Purpose. To examine the role of serum antibody and cell-mediated immunity in Acanthamoeba keratitis. Methods. Chinese hamsters were immunized either orally or intramuscularly with Acanthamoeba castellanii antigens conjugated to cholera toxin (CT). Hamsters were immunized 4 times at weekly intervals and challenged with A. castellanii-laden contact lenses 7 days after the fourth immunization. Parasite-specific serum IgG antibody was measured by ELISA and delayed-type hypersensitivity (DTH) was assessed by footpad swelling. Results. Oral immunization with antigen conjugated to CT protected against corneal infection (22% infection rate; 6/27), yet did not stimulate serum IgG antibody production or DTH responses to parasite antigens (P>0.05 compared to normal controls). By contrast, intramuscular (IM) immunization with Acanthamoeba antigens conjugated to CT failed to protect against corneal challenge (86% infection; 6/7) even though the hosts produced high titers of parasite-specific IgG antibodies and developed positive DTH to parasite antigens. Conclusions. The route of antigen exposure and the presence of CT adjuvant exert a profound effect on acquired resistance to Acanthamoeba keratitis. The results also suggest that neither serum IgG nor DTH protect against corneal infection with Acanthamoeba.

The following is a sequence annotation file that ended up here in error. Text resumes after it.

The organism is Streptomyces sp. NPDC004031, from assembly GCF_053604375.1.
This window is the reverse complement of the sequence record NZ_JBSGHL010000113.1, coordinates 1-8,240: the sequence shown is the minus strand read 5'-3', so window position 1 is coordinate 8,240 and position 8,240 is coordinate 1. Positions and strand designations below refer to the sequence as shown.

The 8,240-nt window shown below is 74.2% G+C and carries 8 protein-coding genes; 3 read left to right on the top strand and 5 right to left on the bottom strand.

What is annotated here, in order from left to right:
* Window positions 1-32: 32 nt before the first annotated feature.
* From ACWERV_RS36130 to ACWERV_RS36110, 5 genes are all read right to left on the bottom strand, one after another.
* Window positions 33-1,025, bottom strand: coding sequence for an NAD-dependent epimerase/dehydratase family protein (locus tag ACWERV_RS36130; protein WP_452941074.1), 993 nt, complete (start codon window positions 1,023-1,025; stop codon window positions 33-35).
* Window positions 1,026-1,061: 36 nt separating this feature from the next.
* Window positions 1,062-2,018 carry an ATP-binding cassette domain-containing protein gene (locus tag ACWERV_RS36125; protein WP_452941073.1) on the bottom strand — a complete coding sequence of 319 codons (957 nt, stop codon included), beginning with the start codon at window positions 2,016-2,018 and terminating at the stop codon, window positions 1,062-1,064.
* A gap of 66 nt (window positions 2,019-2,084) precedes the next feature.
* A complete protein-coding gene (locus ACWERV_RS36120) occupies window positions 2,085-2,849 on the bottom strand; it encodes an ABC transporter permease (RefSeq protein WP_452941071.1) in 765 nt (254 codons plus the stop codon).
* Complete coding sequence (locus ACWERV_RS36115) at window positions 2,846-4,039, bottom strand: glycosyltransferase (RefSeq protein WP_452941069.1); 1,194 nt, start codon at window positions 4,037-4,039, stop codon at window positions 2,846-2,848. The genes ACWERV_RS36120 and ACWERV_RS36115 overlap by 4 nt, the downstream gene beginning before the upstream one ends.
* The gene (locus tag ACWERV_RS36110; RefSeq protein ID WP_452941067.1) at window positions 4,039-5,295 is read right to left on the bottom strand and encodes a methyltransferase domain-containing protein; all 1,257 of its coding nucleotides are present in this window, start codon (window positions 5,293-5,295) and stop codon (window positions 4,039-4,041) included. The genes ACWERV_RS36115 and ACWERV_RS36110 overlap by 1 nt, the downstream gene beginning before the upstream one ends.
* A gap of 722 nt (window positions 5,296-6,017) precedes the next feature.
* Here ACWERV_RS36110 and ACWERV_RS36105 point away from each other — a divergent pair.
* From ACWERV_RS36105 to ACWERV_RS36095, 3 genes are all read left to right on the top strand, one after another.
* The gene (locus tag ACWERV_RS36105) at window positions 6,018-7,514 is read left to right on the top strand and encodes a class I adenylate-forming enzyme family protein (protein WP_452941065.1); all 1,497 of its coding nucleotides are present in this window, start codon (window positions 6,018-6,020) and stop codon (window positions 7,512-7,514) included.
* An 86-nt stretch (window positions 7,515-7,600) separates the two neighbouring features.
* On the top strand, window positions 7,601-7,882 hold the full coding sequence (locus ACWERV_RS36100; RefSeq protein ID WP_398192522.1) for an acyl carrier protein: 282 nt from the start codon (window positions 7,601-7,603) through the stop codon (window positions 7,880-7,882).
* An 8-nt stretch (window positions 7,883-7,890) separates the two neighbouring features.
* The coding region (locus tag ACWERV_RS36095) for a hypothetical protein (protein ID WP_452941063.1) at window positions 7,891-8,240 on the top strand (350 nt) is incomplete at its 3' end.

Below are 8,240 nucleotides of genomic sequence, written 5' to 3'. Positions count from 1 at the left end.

|Original language||English (US)|
|Journal||Investigative Ophthalmology and Visual Science|
|State||Published - Feb 15 1996|
ASJC Scopus subject areas
- Sensory Systems
- Cellular and Molecular Neuroscience